Consumer and producer prices were higher in April, largely from increased energy costs, but the bigger storyline is that inflation remains quite modest overall. The moderation of pricing pressures has provided some flexibility to the Federal Reserve, allowing it to pause on future rate hikes until incoming data suggest further actions are warranted.
Over the past 12 months, producer prices for final demand goods and services have risen 2.3 percent. Despite the uptick in the latest data, overall inflationary pressures continue to suggest some stabilization from last year, when rising input prices posed a major challenge for manufacturers. Indeed, raw material costs have decelerated since peaking at 3.1 percent year-over-year in September.
The data were similar for the consumer price index, with inflation rising 2.0 percent year-over-year. That is down from 2.9 percent in July, the highest year-over-year rate since February 2012, reflecting an overall deceleration in consumer price growth since mid-2018.
There were 476,000 manufacturing job openings in March, with durable goods job postings at an 18-year high. Over the past 12 months, job openings have averaged more than 475,000 per month--a highly elevated pace even as this rate has pulled back from the all-time highs in August and December (501,000). This echoes concerns seen elsewhere about the difficulties in finding talent in the tight labor market.
Meanwhile, there were 7,488,000 nonfarm job openings in March, just shy of the all-time high in January (7,625,000). In addition, there continued to be more job openings in the U.S. economy than the number of people looking for work for the 13th straight month--a gap of nearly 1.3 million in the latest data.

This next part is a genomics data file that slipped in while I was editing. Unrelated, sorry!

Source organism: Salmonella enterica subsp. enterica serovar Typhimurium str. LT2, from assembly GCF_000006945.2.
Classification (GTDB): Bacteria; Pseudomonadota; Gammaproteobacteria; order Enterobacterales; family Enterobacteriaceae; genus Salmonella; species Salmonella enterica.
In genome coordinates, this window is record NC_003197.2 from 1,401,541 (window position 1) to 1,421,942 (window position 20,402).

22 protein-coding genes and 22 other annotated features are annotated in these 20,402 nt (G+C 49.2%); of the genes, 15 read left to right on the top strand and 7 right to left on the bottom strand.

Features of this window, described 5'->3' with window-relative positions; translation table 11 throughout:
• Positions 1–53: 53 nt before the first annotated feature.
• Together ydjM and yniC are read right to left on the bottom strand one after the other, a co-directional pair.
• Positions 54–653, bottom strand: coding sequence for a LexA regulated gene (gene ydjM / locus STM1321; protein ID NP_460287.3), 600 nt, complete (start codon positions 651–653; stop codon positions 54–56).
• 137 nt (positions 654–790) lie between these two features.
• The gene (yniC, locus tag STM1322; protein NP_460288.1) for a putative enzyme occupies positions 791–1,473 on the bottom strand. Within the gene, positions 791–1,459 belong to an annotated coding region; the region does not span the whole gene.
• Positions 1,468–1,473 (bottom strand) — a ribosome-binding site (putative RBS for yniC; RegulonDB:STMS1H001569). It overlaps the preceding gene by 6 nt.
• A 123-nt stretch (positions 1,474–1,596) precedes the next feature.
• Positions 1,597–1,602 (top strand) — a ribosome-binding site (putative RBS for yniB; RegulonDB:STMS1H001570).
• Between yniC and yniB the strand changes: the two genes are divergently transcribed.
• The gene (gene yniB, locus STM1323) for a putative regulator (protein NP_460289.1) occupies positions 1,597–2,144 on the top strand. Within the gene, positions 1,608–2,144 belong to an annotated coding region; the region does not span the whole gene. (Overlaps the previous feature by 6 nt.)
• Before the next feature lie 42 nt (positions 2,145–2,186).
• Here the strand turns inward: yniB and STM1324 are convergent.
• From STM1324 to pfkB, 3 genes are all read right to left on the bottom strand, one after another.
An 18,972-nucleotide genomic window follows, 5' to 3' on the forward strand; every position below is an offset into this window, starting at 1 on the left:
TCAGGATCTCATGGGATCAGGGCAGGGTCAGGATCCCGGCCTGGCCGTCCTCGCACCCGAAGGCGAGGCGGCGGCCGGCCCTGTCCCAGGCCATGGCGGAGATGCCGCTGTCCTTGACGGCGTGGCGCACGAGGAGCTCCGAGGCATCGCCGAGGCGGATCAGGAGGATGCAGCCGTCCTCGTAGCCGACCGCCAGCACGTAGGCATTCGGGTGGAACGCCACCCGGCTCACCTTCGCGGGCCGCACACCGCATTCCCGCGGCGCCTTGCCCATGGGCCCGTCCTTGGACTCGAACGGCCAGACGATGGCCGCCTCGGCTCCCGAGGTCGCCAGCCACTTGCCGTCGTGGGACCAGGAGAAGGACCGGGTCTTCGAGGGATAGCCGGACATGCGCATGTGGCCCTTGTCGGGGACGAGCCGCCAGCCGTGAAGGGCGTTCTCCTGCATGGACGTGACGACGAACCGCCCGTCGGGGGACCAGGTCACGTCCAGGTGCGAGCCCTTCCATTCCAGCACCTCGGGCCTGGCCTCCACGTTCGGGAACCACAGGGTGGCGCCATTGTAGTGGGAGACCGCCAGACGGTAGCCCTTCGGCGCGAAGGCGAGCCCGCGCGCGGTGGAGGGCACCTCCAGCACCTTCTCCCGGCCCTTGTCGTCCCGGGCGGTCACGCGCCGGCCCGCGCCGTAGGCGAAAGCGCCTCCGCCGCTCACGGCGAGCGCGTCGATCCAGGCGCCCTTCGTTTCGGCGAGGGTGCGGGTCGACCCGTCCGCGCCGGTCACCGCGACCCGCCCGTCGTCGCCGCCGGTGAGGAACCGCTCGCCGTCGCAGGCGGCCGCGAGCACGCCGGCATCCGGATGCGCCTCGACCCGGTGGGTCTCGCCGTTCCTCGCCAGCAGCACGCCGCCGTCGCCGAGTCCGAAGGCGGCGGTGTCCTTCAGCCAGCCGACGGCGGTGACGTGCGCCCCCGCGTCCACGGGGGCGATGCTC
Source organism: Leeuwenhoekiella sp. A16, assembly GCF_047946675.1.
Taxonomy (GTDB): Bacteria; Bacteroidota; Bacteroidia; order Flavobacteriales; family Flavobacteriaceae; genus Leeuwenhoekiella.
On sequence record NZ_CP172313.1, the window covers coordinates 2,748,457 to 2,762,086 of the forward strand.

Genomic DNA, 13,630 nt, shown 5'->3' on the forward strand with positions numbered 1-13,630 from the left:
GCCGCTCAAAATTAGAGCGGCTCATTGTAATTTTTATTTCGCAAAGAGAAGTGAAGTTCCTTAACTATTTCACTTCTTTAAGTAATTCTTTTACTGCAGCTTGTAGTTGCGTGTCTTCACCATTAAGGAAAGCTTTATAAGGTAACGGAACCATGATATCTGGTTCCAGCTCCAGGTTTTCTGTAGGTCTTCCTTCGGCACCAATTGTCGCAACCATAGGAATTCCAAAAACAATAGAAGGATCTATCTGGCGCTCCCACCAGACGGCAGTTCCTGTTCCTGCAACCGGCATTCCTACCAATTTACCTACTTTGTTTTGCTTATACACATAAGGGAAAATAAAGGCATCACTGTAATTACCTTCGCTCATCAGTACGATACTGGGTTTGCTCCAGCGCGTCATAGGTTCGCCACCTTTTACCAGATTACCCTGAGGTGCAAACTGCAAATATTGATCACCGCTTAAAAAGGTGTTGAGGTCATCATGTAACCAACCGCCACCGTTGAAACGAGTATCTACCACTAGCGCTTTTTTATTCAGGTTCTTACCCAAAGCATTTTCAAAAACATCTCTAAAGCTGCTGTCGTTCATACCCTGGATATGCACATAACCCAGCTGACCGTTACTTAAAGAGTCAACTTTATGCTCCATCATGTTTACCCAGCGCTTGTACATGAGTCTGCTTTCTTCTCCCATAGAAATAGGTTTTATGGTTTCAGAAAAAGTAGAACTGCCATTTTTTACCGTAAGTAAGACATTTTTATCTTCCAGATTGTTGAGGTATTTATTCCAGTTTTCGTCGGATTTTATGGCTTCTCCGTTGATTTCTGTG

The U.S. trade deficit edged slightly higher in March. Goods exports had the best reading since June 2018, but that was offset by higher goods imports. Meanwhile, U.S.-manufactured goods exports were essentially unchanged in the first quarter of 2019 relative to the same time period in 2018, using non-seasonally adjusted data.
On the topic of trade, the United States increased the supplemental tariffs on $200 billion worth of Chinese goods, from 10 percent to 25 percent, on Friday as negotiators failed to reach an agreement that might have prevented that action. While trade talks with China will continue, higher tariffs, the threat of additional Chinese retaliatory actions and additional U.S. tariffs will lead to increased uncertainty in the marketplace. Financial markets have already reflected such anxieties.
NAM President and CEO Jay Timmons noted that this should accelerate negotiations for a bilateral, enforceable trade deal. He added, "A trade war will not solve our problems. So we look forward to the United States and China returning to the negotiating table to get this deal done as soon as possible."